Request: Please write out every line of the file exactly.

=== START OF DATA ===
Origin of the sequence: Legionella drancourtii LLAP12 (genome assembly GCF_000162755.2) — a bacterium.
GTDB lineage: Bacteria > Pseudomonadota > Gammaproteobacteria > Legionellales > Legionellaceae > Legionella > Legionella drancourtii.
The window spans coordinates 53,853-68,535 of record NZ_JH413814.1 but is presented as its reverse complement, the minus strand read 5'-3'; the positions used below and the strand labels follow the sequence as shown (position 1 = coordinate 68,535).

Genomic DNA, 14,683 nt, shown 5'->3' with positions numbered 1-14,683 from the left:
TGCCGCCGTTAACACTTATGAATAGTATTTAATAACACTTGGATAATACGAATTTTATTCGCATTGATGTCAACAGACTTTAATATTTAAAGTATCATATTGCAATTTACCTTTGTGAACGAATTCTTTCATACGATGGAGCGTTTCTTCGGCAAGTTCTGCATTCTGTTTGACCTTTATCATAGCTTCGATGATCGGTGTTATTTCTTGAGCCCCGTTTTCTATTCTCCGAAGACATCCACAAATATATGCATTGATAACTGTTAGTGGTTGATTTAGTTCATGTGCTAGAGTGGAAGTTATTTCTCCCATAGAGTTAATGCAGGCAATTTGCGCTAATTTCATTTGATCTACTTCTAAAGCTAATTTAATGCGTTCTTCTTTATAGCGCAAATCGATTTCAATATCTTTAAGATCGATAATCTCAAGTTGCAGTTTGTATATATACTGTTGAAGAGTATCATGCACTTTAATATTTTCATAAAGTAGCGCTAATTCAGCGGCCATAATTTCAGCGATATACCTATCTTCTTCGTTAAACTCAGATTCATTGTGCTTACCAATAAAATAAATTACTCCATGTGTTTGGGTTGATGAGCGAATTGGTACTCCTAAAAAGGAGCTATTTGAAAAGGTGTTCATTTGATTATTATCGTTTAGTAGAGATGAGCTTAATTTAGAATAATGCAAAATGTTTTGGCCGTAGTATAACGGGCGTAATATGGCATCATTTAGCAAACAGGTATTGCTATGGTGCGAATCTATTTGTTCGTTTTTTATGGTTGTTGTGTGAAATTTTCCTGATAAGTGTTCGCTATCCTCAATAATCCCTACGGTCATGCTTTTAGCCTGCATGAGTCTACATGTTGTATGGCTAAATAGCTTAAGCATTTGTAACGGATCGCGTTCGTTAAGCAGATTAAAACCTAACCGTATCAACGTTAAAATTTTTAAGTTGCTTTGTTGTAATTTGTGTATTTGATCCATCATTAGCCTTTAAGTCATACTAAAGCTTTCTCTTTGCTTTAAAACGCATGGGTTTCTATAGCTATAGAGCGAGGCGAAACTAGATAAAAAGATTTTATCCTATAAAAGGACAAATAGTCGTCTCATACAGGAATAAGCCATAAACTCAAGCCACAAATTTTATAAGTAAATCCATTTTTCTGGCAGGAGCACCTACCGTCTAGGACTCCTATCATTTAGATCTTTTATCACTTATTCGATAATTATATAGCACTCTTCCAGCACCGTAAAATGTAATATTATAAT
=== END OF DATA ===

Origin of the sequence: Legionella drancourtii LLAP12 (genome assembly GCF_000162755.2) — a bacterium.
GTDB lineage: Bacteria > Pseudomonadota > Gammaproteobacteria > Legionellales > Legionellaceae > Legionella > Legionella drancourtii.
The window spans coordinates 53,853-68,535 of record NZ_JH413814.1 but is presented as its reverse complement, the minus strand read 5'-3'; the positions used below and the strand labels follow the sequence as shown (position 1 = coordinate 68,535).

Genomic DNA, 14,683 nt, shown 5'->3' with positions numbered 1-14,683 from the left:
TGCCGCCGTTAACACTTATGAATAGTATTTAATAACACTTGGATAATACGAATTTTATTCGCATTGATGTCAACAGACTTTAATATTTAAAGTATCATATTGCAATTTACCTTTGTGAACGAATTCTTTCATACGATGGAGCGTTTCTTCGGCAAGTTCTGCATTCTGTTTGACCTTTATCATAGCTTCGATGATCGGTGTTATTTCTTGAGCCCCGTTTTCTATTCTCCGAAGACATCCACAAATATATGCATTGATAACTGTTAGTGGTTGATTTAGTTCATGTGCTAGAGTGGAAGTTATTTCTCCCATAGAGTTAATGCAGGCAATTTGCGCTAATTTCATTTGATCTACTTCTAAAGCTAATTTAATGCGTTCTTCTTTATAGCGCAAATCGATTTCAATATCTTTAAGATCGATAATCTCAAGTTGCAGTTTGTATATATACTGTTGAAGAGTATCATGCACTTTAATATTTTCATAAAGTAGCGCTAATTCAGCGGCCATAATTTCAGCGATATACCTATCTTCTTCGTTAAACTCAGATTCATTGTGCTTACCAATAAAATAAATTACTCCATGTGTTTGGGTTGATGAGCGAATTGGTACTCCTAAAAAGGAGCTATTTGAAAAGGTGTTCATTTGATTATTATCGTTTAGTAGAGATGAGCTTAATTTAGAATAATGCAAAATGTTTTGGCCGTAGTATAACGGGCGTAATATGGCATCATTTAGCAAACAGGTATTGCTATGGTGCGAATCTATTTGTTCGTTTTTTATGGTTGTTGTGTGAAATTTTCCTGATAAGTGTTCGCTATCCTCAATAATCCCTACGGTCATGCTTTTAGCCTGCATGAGTCTACATGTTGTATGGCTAAATAGCTTAAGCATTTGTAACGGATCGCGTTCGTTAAGCAGATTAAAACCTAACCGTATCAACGTTAAAATTTTTAAGTTGCTTTGTTGTAATTTGTGTATTTGATCCATCATTAGCCTTTAAGTCATACTAAAGCTTTCTCTTTGCTTTAAAACGCATGGGTTTCTATAGCTATAGAGCGAGGCGAAACTAGATAAAAAGATTTTATCCTATAAAAGGACAAATAGTCGTCTCATACAGGAATAAGCCATAAACTCAAGCCACAAATTTTATAAGTAAATCCATTTTTCTGGCAGGAGCACCTACCGTCTAGGACTCCTATCATTTAGATCTTTTATCACTTATTCGATAATTATATAGCACTCTTCCAGCACCGTAAAATGTAATATTATAAT